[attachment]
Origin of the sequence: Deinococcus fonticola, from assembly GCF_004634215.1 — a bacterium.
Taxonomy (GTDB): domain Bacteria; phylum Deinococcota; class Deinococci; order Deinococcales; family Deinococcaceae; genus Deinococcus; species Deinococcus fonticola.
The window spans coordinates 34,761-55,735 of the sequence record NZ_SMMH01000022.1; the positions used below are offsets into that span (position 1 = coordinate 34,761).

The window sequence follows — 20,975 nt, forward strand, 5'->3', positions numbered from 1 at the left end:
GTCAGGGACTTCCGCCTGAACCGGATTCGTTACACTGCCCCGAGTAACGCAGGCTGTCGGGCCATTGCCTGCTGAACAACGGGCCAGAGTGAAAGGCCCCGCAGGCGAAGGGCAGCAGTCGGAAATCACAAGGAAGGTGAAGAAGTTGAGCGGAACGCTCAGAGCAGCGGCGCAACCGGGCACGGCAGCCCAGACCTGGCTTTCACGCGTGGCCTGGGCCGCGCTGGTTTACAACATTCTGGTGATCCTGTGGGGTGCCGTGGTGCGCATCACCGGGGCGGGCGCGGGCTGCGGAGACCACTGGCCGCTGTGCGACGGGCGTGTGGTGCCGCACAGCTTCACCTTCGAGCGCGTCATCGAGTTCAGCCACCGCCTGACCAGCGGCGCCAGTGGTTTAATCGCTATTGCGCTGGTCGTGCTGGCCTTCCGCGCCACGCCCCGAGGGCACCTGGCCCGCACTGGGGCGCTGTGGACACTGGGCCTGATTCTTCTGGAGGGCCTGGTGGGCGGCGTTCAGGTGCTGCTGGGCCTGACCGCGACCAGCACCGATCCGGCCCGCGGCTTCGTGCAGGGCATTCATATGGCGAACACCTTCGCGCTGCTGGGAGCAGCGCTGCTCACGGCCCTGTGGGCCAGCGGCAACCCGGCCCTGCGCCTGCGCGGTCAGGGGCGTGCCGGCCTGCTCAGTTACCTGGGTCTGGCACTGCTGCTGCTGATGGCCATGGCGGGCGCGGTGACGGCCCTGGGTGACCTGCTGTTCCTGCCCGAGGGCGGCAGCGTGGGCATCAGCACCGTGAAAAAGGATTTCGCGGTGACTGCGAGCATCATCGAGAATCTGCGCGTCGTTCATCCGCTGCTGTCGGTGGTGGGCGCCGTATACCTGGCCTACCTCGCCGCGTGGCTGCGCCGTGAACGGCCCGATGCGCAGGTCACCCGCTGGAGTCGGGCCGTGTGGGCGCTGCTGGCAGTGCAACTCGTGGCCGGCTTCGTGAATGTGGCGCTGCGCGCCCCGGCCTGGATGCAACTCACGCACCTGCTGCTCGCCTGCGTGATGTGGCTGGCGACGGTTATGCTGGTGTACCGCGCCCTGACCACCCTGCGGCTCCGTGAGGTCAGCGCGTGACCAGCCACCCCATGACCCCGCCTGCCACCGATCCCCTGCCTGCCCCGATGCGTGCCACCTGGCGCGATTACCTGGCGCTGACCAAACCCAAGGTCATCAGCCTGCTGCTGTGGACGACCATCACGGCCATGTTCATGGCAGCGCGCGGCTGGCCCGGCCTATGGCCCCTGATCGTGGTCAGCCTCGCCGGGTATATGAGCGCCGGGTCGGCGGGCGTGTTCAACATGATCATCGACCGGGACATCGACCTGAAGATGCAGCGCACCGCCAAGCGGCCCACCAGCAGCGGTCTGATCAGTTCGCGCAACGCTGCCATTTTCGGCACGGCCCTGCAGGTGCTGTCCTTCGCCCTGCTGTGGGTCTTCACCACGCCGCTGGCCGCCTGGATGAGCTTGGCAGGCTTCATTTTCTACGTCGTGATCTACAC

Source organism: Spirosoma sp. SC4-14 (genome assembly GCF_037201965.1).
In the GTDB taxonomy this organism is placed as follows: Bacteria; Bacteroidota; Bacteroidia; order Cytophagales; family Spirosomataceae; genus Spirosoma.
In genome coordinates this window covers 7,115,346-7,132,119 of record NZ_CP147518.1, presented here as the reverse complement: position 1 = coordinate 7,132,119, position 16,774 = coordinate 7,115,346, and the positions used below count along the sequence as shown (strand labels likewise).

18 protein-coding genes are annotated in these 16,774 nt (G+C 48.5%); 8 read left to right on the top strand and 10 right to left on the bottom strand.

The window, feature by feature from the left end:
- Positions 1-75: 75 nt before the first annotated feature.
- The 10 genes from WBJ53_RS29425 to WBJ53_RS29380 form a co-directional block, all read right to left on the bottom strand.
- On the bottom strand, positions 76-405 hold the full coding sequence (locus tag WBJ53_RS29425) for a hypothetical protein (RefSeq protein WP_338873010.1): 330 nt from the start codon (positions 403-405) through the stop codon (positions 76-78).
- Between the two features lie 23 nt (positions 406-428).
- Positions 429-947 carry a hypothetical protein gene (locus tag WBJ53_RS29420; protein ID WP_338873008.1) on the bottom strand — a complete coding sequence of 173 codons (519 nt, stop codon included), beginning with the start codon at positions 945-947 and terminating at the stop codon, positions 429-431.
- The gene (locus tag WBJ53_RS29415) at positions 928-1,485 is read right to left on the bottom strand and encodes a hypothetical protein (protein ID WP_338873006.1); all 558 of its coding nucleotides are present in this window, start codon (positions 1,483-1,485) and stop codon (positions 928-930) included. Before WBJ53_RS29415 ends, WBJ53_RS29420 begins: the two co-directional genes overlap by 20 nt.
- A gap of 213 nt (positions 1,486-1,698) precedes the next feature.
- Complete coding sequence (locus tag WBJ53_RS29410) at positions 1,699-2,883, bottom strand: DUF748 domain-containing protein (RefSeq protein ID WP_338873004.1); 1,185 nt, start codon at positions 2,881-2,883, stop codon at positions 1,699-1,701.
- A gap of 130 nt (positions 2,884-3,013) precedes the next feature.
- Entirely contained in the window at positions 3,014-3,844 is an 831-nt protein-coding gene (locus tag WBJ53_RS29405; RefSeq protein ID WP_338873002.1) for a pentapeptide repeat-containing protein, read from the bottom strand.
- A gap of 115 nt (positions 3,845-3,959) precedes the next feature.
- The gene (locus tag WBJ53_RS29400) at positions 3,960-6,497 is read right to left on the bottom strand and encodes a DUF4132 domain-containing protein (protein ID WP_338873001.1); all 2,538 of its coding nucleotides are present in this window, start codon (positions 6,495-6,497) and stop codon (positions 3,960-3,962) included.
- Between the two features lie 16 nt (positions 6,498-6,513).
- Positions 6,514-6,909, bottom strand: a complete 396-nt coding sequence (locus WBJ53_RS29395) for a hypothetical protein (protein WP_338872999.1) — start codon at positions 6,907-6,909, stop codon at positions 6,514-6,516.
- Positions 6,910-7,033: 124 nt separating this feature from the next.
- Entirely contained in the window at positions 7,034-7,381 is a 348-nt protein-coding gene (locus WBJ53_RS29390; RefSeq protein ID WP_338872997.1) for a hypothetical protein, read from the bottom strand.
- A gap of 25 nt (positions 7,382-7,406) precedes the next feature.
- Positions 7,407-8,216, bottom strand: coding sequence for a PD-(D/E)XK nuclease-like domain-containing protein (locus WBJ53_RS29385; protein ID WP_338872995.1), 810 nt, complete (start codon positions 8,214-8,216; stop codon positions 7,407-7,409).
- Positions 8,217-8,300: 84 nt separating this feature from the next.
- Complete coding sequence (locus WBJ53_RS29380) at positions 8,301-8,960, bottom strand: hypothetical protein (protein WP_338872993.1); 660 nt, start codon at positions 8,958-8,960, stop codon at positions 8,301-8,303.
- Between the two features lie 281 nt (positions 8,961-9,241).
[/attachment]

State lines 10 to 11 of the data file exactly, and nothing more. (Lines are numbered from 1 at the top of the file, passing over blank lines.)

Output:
The window, feature by feature from the left end:
- Positions 1-75: 75 nt before the first annotated feature.